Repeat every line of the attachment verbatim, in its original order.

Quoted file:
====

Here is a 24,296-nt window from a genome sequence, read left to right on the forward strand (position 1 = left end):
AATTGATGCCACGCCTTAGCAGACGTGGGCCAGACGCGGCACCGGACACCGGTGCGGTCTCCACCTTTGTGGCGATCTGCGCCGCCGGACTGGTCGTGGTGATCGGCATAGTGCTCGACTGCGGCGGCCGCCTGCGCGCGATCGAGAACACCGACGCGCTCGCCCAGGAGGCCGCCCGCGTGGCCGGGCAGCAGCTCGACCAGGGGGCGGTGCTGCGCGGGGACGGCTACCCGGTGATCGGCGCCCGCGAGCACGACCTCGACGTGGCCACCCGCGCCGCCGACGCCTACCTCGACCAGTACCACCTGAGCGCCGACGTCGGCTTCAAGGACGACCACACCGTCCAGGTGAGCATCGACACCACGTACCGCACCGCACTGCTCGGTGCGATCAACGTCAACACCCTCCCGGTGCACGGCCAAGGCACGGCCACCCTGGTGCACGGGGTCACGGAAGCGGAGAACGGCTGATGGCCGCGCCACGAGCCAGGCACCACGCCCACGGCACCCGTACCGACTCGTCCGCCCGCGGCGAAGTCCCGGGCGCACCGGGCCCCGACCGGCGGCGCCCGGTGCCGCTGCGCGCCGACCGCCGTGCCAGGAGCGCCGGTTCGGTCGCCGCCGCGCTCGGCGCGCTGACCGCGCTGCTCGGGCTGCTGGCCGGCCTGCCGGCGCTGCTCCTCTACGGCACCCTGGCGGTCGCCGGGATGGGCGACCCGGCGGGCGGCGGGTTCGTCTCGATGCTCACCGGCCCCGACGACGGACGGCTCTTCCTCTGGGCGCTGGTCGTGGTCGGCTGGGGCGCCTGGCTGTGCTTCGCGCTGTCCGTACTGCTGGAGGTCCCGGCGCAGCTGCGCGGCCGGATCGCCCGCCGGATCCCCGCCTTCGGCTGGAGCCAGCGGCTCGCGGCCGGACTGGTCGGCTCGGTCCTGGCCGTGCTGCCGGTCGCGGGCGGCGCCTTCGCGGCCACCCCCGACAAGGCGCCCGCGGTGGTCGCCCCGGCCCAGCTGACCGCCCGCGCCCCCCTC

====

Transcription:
Here is a 24,296-nt window from a genome sequence, read left to right on the forward strand (position 1 = left end):
AATTGATGCCACGCCTTAGCAGACGTGGGCCAGACGCGGCACCGGACACCGGTGCGGTCTCCACCTTTGTGGCGATCTGCGCCGCCGGACTGGTCGTGGTGATCGGCATAGTGCTCGACTGCGGCGGCCGCCTGCGCGCGATCGAGAACACCGACGCGCTCGCCCAGGAGGCCGCCCGCGTGGCCGGGCAGCAGCTCGACCAGGGGGCGGTGCTGCGCGGGGACGGCTACCCGGTGATCGGCGCCCGCGAGCACGACCTCGACGTGGCCACCCGCGCCGCCGACGCCTACCTCGACCAGTACCACCTGAGCGCCGACGTCGGCTTCAAGGACGACCACACCGTCCAGGTGAGCATCGACACCACGTACCGCACCGCACTGCTCGGTGCGATCAACGTCAACACCCTCCCGGTGCACGGCCAAGGCACGGCCACCCTGGTGCACGGGGTCACGGAAGCGGAGAACGGCTGATGGCCGCGCCACGAGCCAGGCACCACGCCCACGGCACCCGTACCGACTCGTCCGCCCGCGGCGAAGTCCCGGGCGCACCGGGCCCCGACCGGCGGCGCCCGGTGCCGCTGCGCGCCGACCGCCGTGCCAGGAGCGCCGGTTCGGTCGCCGCCGCGCTCGGCGCGCTGACCGCGCTGCTCGGGCTGCTGGCCGGCCTGCCGGCGCTGCTCCTCTACGGCACCCTGGCGGTCGCCGGGATGGGCGACCCGGCGGGCGGCGGGTTCGTCTCGATGCTCACCGGCCCCGACGACGGACGGCTCTTCCTCTGGGCGCTGGTCGTGGTCGGCTGGGGCGCCTGGCTGTGCTTCGCGCTGTCCGTACTGCTGGAGGTCCCGGCGCAGCTGCGCGGCCGGATCGCCCGCCGGATCCCCGCCTTCGGCTGGAGCCAGCGGCTCGCGGCCGGACTGGTCGGCTCGGTCCTGGCCGTGCTGCCGGTCGCGGGCGGCGCCTTCGCGGCCACCCCCGACAAGGCGCCCGCGGTGGTCGCCCCGGCCCAGCTGACCGCCCGCGCCCCCCTC